Rocky Mesas of the Nilosyrtis Mensae Region
Rocky Mesas of the Nilosyrtis Mensae Region
PSP_003231_2095  Science Theme: Future Exploration/Landing Sites
Phyllosilicate (clay) minerals have been detected in this region by imaging spectrometers on the Mars Express and MRO spacecraft, and these minerals are of great interest in the search for evidence of life on ancient Mars.

Some day the capability may exist for precision landing and hazard avoidance, so a rover could be set down right next to rocky outcrops of interest for study, and perhaps collecting rock samples for return to Earth. The cutout illustrates some of these rocky mesas. It would take a person about 30 minutes to hike across this 1.1 kilometer wide area.

Written by: Alfred McEwen  (10 October 2007)
Acquisition date
05 April 2007

Local Mars time

Latitude (centered)

Longitude (East)

Spacecraft altitude
287.3 km (178.6 miles)

Original image scale range
29.0 cm/pixel (with 1 x 1 binning) so objects ~87 cm across are resolved

Map projected scale
25 cm/pixel and North is up

Map projection

Emission angle

Phase angle

Solar incidence angle
66°, with the Sun about 24° above the horizon

Solar longitude
213.2°, Northern Autumn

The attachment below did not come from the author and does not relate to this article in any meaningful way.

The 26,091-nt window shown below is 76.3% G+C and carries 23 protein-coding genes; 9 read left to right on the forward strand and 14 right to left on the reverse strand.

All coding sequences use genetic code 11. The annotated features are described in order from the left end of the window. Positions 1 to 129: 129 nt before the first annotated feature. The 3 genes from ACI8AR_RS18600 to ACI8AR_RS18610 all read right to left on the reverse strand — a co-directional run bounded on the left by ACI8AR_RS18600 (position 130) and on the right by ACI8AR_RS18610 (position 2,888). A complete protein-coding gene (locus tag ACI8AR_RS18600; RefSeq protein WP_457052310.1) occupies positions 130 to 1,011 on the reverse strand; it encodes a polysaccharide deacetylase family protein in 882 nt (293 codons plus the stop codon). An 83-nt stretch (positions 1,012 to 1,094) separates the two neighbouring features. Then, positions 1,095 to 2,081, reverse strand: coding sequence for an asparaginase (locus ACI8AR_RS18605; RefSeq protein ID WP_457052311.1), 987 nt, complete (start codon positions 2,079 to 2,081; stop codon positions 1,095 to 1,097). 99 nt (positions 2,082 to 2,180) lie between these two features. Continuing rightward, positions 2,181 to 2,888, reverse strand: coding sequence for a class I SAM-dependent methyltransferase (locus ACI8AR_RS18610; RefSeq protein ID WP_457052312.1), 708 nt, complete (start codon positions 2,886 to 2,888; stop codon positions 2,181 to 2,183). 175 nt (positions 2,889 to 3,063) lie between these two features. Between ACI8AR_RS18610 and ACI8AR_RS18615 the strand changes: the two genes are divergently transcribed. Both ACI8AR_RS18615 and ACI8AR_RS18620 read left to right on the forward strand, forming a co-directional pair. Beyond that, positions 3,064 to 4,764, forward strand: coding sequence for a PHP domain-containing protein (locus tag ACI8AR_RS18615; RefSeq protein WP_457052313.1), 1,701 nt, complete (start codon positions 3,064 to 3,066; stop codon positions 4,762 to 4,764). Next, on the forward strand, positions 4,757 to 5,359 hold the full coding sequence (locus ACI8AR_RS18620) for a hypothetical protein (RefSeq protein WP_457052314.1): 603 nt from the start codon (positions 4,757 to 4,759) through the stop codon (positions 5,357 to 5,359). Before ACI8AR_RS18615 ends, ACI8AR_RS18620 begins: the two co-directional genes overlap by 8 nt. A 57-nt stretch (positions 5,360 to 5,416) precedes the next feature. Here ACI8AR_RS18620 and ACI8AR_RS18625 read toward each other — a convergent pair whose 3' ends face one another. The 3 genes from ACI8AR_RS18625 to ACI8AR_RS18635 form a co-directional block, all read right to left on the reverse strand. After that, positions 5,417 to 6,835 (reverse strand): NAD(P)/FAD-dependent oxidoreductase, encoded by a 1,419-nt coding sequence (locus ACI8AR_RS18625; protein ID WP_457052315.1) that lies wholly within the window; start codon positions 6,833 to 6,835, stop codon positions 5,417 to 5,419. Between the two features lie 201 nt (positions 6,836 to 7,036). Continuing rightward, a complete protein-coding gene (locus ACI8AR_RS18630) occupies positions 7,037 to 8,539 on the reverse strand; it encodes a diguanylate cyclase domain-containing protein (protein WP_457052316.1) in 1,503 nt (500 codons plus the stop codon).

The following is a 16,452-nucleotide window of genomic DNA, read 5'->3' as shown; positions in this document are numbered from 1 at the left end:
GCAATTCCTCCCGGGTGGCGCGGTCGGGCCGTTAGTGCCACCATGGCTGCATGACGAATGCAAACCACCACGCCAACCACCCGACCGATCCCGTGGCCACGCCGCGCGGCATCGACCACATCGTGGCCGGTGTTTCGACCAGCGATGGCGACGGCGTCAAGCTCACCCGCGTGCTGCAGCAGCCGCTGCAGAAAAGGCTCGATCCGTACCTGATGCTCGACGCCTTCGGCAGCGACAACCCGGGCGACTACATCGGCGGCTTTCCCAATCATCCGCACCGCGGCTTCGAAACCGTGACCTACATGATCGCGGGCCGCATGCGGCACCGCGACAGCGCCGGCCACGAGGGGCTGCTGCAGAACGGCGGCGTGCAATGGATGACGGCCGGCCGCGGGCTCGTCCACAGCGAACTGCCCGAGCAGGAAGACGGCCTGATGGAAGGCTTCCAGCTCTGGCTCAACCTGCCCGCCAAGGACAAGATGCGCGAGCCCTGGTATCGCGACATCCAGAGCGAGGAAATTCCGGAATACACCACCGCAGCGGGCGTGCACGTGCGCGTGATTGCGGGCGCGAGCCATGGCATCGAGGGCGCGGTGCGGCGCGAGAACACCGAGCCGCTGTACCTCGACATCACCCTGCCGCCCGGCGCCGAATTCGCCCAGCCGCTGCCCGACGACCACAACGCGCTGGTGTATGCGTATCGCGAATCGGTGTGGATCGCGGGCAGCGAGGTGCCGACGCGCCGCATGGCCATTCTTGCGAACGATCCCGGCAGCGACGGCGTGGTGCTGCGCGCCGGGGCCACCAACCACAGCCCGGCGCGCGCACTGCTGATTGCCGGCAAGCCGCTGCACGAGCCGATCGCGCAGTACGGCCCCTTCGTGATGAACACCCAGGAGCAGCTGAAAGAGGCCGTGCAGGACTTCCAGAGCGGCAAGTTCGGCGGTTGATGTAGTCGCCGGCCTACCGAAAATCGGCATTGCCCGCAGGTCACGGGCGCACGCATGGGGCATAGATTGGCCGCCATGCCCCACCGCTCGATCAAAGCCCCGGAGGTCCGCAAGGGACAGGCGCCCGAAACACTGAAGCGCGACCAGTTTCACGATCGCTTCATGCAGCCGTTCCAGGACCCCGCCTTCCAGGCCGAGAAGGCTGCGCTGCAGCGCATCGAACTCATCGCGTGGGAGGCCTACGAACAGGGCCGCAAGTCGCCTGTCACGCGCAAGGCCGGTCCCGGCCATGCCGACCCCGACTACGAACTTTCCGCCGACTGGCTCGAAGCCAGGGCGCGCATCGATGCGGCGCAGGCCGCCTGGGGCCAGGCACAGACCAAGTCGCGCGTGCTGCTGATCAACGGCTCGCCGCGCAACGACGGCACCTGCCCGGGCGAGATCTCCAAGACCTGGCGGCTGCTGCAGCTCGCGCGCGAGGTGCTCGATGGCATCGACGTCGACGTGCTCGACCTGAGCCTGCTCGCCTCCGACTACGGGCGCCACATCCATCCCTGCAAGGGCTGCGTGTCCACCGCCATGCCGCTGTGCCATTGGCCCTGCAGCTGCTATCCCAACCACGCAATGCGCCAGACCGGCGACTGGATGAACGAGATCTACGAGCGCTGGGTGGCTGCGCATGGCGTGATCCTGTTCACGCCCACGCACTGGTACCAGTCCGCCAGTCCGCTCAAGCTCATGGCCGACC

For non-map projected images
North azimuth:  97°
Sub-solar azimuth:  332.8°
Black and white
map projected  non-map

IRB color
map projected  non-map

Merged IRB
map projected

Merged RGB
map projected

RGB color
non-map projected

Black and white
map-projected   (1274MB)

IRB color
map-projected   (621MB)

Black and white
map-projected  (610MB)
non-map           (640MB)

IRB color
map projected  (253MB)
non-map           (481MB)

Merged IRB
map projected  (336MB)

Merged RGB
map-projected  (321MB)

RGB color
non map           (484MB)
B&W label
Color label
Merged IRB label
Merged RGB label
EDR products

IRB: infrared-red-blue
RGB: red-green-blue
About color products (PDF)

Black & white is 5 km across; enhanced color about 1 km
For scale, use JPEG/JP2 black & white map-projected images

All of the images produced by HiRISE and accessible on this site are within the public domain: there are no restrictions on their usage by anyone in the public, including news or science organizations. We do ask for a credit line where possible:

NASA’s Jet Propulsion Laboratory, a division of the California Institute of Technology in Pasadena, Calif., manages the Mars Reconnaissance Orbiter for NASA’s Science Mission Directorate, Washington. The HiRISE camera was built by Ball Aerospace and Technology Corporation and is operated by the University of Arizona.